From Germany to Poland, youth attitudes toward immigration and refugees differ starkly, a survey by Germany's Bertelsmann Foundation has found. But regardless of west or east, EU youth back the bloc.
When it comes to attitudes towards refugees in the European Union (EU), young people reflect the geographic political divide between western and eastern member nations, a survey by the Germany-based Bertelsmann Foundation released Monday has shown.
Over the past three years, European authorities have struggled to cope with the influx of more than a million people who journeyed in smugglers' boats and overland to seek refuge in EU countries. Most lodged their asylum applications in wealthier western members of the bloc, namely Germany and Sweden.
While 73 percent of youth in Germany and 61 percent of youth in Austria believed their countries should grant asylum to people fleeing war or persecution, 70 percent or more of youth in Poland, Slovakia, the Czech Republic and Hungary don't want their countries to take in refugees. That mirrors the attitudes held by the respective countries' leading politicians.
Researchers polled a total of 3,000 people between the ages of 15 and 24, 500 from each of the six countries. People responded via online questionnaires during the first two weeks of February. Despite the small sample size, the foundation maintains the results are representative of the countries.
The youths' attitudes toward refugees reflected their broader views on immigration. Young Germans were slightly more inclined than not to agree that immigrants contributed to the economic growth and general prosperity of their country. However, well over half of Polish, Slovakian, Czech and Hungarian youth disagreed.
Strong support for European unity
The survey's release comes as EU leaders prepare to meet in Rome to celebrate 60 years since the signing of the bloc's founding treaty. It's a rocky anniversary as overlapping crises threaten the unity of the European Union: a lack of cohesion on migration, the rise of nationalist movements and parties like the Alternative for Germany (AfD), Brexit maneuvers and the issue of Greece's unresolved debt. Despite these challenges, 70 percent or more of those surveyed in all of the countries were positive about their nation's EU membership.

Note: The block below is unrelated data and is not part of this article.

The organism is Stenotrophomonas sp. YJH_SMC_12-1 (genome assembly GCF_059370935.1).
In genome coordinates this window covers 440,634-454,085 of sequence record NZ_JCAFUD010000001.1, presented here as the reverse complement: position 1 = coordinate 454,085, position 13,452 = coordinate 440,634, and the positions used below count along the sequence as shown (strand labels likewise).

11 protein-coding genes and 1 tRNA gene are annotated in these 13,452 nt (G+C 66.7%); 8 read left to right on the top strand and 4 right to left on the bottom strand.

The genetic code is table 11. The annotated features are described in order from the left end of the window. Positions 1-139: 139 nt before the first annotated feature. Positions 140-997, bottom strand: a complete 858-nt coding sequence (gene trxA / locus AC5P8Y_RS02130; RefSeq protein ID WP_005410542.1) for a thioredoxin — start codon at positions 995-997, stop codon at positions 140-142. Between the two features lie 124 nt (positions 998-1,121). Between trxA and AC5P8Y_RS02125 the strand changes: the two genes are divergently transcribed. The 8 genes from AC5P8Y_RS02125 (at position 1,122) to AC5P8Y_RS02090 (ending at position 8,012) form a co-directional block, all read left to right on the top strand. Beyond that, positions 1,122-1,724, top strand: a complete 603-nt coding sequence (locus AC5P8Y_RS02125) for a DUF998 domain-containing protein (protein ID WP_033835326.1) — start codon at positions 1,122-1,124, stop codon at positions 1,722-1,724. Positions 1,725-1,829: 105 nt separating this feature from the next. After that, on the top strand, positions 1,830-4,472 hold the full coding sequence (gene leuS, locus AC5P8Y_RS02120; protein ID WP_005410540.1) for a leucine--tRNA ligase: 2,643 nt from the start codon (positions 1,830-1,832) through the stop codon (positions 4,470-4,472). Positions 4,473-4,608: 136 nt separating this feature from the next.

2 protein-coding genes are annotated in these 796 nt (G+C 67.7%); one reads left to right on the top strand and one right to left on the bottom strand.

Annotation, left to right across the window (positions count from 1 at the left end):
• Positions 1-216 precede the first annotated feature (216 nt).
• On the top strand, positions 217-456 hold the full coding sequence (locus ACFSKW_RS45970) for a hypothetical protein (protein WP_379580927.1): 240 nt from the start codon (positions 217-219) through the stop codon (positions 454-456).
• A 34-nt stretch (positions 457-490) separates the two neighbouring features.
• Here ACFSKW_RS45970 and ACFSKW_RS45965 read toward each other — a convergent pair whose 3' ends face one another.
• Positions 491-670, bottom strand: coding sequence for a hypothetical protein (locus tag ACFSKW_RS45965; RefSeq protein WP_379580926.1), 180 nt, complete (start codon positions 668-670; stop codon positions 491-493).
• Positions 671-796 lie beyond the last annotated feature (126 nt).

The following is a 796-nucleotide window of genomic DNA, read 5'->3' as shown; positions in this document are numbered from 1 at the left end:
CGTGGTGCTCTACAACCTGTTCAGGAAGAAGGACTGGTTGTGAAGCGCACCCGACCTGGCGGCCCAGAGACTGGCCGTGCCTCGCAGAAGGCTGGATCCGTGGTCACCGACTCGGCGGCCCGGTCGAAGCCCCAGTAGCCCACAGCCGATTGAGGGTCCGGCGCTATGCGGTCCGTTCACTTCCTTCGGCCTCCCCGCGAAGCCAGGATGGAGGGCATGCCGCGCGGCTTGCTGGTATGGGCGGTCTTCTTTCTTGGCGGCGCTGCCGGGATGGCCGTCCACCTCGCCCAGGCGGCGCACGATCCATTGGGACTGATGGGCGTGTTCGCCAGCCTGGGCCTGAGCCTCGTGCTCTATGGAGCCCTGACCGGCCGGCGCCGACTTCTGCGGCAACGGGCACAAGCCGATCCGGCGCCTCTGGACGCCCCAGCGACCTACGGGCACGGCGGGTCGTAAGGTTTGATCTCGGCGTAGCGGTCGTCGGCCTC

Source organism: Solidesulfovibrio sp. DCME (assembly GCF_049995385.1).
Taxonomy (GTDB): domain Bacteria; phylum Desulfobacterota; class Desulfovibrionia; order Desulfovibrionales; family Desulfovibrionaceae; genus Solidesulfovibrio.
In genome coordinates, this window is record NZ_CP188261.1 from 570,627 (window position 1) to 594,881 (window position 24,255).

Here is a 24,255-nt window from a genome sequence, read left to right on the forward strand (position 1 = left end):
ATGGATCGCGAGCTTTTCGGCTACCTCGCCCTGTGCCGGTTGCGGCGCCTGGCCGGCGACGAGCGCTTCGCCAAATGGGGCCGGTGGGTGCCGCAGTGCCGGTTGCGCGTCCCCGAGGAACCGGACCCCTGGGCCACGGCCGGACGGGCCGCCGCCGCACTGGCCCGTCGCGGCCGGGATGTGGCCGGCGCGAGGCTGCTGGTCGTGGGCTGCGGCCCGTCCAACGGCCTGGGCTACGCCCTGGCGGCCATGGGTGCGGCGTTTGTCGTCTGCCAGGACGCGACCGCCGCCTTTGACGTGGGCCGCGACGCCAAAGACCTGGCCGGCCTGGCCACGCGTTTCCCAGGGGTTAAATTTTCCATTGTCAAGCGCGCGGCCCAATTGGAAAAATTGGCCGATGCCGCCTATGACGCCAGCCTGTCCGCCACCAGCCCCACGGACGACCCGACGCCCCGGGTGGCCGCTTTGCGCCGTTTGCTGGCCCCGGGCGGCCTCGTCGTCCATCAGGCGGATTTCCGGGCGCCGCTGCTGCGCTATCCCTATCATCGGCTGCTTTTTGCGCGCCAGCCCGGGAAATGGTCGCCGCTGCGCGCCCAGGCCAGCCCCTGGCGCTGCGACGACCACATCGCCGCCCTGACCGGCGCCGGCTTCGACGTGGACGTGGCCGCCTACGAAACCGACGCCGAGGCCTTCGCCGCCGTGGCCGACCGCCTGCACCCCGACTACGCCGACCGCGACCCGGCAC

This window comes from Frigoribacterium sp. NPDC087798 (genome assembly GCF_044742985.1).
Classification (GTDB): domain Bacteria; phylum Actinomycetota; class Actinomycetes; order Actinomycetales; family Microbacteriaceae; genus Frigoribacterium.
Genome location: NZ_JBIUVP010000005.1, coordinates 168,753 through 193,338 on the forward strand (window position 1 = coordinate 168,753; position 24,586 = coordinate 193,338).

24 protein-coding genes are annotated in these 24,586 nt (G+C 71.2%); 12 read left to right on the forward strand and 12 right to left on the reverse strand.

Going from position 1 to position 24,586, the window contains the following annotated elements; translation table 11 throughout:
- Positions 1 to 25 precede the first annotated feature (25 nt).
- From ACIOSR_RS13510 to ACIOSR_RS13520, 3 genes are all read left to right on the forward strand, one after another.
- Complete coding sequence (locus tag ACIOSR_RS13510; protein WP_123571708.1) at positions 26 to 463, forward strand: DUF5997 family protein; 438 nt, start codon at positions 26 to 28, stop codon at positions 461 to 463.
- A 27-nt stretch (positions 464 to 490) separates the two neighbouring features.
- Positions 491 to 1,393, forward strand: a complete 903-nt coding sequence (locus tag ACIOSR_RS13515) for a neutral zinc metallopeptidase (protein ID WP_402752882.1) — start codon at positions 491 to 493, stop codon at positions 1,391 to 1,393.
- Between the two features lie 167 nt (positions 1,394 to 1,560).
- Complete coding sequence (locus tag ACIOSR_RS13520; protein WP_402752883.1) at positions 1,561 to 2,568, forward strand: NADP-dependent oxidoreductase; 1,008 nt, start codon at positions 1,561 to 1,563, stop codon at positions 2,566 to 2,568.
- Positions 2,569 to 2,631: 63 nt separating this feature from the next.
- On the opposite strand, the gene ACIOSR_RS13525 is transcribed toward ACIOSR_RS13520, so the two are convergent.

A majority of young German respondents (87 percent) believed most strongly that their country's EU membership was a good thing overall. Slovakians were more skeptical, with about 30 percent saying it was bad for their country to be part of the bloc. However, the status quo was not acceptable to most - across the six countries, 67 percent saw remaining in the EU and working on its reform as the best option.
"Europe's youth are not impressed by anti-EU rhetoric. The good levels of approval among young people are an encouraging sign as the EU turns 60," Aart De Geus, chairman and CEO if the Bertelsmann Foundation, said.
Most prized among all the advantages of the EU was peace between the member nations, followed by the ability to work, live and study across the bloc.
The biggest challenges
The biggest problem for the EU among all those surveyed was "Islamist fundamentalism and terrorism," closely followed by "immigration and the arrival of refugees."
"In this context it's also worth noting that in particular young people from the four Visegrad countries [Poland, Hungary, Czech Republic, Slovakia] have a rather negative image of immigrants," the report's authors wrote.
Other issues of concern to more than 60 percent of respondents across the six surveyed nations were "environmental degradation, climate change and its consequences," followed by "unemployment, job insecurity and economic instability" and "the gap between rich and poor."
Although many young Germans (64 percent) saw terrorism as an "important" or "very important" threat, environmental concerns and growing xenophobia closely followed. In Hungary and Slovakia, economic concerns ranked almost as highly as those related to terrorism or immigration.